The spatial relationship between amyloid deposition and its downstream effects in sporadic Alzheimer's disease is not completely understood. Several studies have shown anatomical overlap between amyloid deposition and glucose metabolism in parieto-temporal, posterior cingulate and precuneus regions, indicating metabolic vulnerability in amyloid plaque enriched brain regions (Devanand et al., 2010; Forster et al., 2011). In contrast, amyloid deposition in the frontal cortex often coincides with relatively spared metabolism and, vice versa, low levels of fibrillary amyloid plaques in medial temporal regions are often accompanied by severe neurodegeneration. Previously, it has been found that patients with early-onset Alzheimer's disease show differently distributed glucose hypometabolism in the absence of a regionally specific pattern of amyloid deposition (Rabinovici et al., 2010). This raised the question whether other pathological processes such as neurofibrillary tangle formation or neuroinflammation may account for this region-specific metabolic impairment. Based on the present study, however, it may be worthwhile to reconsider the possibility of an amyloidogenic predisposition for metabolic vulnerability, especially in the parietal cortex as this brain structure was most severely affected by both amyloid deposition and glucose hypometabolism in younger patients with Alzheimer's disease. These findings are in line with current theories on the pathogenesis of Alzheimer's disease proposing that amyloid-β initiates a cascade of neuropathological events that eventually lead to neuronal damage and cell death (Hardy and Selkoe, 2002). As such, disproportionate parietal amyloid-β accumulation may precede parietal metabolic brain dysfunction in patients with early-onset Alzheimer's disease.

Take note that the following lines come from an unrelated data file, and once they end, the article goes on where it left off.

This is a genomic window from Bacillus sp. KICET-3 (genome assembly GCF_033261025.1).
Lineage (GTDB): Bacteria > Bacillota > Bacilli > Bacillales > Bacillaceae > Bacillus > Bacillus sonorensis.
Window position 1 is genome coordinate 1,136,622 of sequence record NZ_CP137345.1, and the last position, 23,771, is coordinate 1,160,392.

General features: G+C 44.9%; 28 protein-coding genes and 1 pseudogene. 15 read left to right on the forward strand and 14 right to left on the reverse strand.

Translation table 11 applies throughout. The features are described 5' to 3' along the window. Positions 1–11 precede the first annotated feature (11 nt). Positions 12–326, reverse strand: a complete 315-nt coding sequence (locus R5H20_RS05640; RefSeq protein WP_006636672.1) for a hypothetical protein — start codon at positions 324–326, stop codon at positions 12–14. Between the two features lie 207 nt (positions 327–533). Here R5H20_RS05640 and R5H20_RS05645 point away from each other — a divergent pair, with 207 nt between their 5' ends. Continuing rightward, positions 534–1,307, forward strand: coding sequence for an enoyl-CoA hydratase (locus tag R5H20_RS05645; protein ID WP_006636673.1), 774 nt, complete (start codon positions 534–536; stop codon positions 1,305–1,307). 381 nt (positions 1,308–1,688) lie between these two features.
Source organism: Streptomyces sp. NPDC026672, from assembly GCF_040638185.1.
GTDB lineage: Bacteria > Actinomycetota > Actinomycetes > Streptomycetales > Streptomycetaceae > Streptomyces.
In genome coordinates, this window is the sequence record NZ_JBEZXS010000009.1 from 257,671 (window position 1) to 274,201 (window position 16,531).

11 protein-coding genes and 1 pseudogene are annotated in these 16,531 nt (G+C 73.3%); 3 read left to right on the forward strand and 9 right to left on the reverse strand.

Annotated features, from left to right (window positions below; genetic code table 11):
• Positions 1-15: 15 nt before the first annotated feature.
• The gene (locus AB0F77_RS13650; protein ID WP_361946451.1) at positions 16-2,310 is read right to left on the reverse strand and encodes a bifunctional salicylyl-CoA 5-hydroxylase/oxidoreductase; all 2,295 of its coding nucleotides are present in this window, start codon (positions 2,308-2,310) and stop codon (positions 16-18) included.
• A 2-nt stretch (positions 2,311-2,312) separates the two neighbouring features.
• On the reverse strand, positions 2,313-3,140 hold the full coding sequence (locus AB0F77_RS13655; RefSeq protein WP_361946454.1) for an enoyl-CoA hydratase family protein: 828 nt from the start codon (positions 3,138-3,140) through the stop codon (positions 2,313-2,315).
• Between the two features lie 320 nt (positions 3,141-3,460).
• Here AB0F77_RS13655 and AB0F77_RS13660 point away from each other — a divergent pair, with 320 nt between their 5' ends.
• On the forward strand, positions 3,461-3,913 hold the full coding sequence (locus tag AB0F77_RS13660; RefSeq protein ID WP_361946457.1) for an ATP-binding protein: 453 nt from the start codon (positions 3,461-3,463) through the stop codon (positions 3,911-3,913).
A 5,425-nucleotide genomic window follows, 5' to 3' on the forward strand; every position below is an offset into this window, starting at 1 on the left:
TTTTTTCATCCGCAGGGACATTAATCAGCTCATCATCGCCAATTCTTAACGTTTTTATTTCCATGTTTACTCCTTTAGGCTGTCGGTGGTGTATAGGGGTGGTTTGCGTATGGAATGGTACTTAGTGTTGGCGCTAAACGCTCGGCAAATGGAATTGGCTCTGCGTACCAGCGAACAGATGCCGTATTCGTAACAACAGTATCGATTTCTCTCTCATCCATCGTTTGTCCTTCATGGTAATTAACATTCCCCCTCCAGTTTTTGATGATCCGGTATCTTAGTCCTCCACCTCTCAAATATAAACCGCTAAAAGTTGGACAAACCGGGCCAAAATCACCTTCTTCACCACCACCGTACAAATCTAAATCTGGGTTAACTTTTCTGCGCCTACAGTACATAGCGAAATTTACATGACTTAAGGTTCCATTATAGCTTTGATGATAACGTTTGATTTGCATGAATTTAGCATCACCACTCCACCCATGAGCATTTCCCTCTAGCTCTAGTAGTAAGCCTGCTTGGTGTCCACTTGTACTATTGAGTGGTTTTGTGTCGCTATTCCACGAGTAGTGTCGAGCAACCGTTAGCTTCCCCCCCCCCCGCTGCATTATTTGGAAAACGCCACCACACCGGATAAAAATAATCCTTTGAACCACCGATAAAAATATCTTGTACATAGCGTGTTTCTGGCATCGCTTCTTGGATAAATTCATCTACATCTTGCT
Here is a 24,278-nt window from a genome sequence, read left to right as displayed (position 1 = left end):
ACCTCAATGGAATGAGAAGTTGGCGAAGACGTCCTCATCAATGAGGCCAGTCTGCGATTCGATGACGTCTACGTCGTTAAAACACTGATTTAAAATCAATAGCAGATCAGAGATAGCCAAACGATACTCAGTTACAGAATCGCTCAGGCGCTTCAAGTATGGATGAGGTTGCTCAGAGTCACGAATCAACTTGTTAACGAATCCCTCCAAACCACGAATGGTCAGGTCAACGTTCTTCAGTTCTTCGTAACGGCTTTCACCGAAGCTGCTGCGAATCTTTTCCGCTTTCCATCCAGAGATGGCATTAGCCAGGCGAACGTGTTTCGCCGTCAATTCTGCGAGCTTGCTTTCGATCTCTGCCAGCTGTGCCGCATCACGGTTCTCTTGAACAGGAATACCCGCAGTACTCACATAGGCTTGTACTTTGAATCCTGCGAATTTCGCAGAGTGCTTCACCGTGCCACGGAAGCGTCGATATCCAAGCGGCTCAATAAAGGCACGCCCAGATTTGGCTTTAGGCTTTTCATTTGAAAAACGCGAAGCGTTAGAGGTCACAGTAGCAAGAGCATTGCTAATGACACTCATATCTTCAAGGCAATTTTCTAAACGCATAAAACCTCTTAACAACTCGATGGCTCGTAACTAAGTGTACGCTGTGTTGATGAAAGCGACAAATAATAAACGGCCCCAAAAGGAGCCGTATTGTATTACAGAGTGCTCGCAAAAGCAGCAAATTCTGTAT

The finding of a different amyloid distribution in younger patients with Alzheimer's disease is in contrast with two previous studies. In a recent study, increased global [11C]PIB retention without specific differences in distribution was shown in early-onset Alzheimer's disease (Choo et al., 2011). Observed effects in that study, however, were mainly due to inclusion of a number of PIB-negative patients in the late-onset Alzheimer's disease group in the absence of PIB-negative patients with early-onset Alzheimer's disease. In contrast, we included only PIB-positive patients, thereby minimizing the possibility of misdiagnosis. In the first [11C]PIB study comparing early-onset with late-onset Alzheimer's disease, however, no global or topographical differences in amyloid burden were reported (Rabinovici et al., 2010). Discrepancies with the present study may be due to differences in group characterization, sample sizes or the use of different methods for analysing the [11C]PIB PET data. Furthermore, Rabinovici et al. (2010) used an age cut-off of 65 years at time of disease onset to categorize early- and late-onset patients with Alzheimer's disease. Patients in the present study were relatively young, leading to an age cut-off of 62 years at time of diagnosis. This could suggest that the present findings may be driven by patients with Alzheimer's disease with very early onset. Potentially, the marked increased parietal [11C]PIB binding is most prominent in very young patients, whilst [18F]FDG uptake differs most between early- and late-onset patients with Alzheimer's disease. This would fit a recently proposed hypothetical biomarker model (Jack et al., 2010) and possibly explains discrepant findings between this and a previous study (Rabinovici et al., 2010). Adding an even older Alzheimer's disease group in a future study would be of major interest. An alternative explanation for the increased parietal [11C]PIB binding in younger patients with Alzheimer's disease could be their clinical presentation. In the present study, younger and older patients had comparable MMSE scores, disease duration, level of education and APOE genotype. Yet, younger patients performed relatively worse on non-memory tasks, whilst older patients exhibited most severe impairment on memory tasks. These different phenotypes may be an ultimate expression of topographical differences as younger patients with Alzheimer's disease showed an increased parietal amyloid burden. This notion was further supported by the association we found between parietal [11C]PIB binding and visuo-spatial functioning in young patients with Alzheimer's disease. Distinct distributions of amyloid load, however, were not found in patients with focal variants of Alzheimer's disease such as posterior cortical atrophy (characterized by impairment in vision and visuospatial skills; de Souza et al., 2011; Rosenbloom et al., 2011) or logopenic aphasia (characterized by word finding problems, anomia and difficulty in sentence repetition; Rabinovici et al., 2008; Leyton et al., 2011), when compared with patients with typical Alzheimer's disease. Despite similar distributions of [11C]PIB retention in posterior cortical atrophy, these patients did show reduced [18F]FDG uptake in occipitotemporal regions (Rosenbloom et al., 2011), suggesting that not amyloid plaque deposition but metabolic impairment drives the clinical presentation. Sample sizes in these studies were small, however, and further investigation is needed to unravel the pathways that eventually lead to distinct phenotypes of Alzheimer's disease.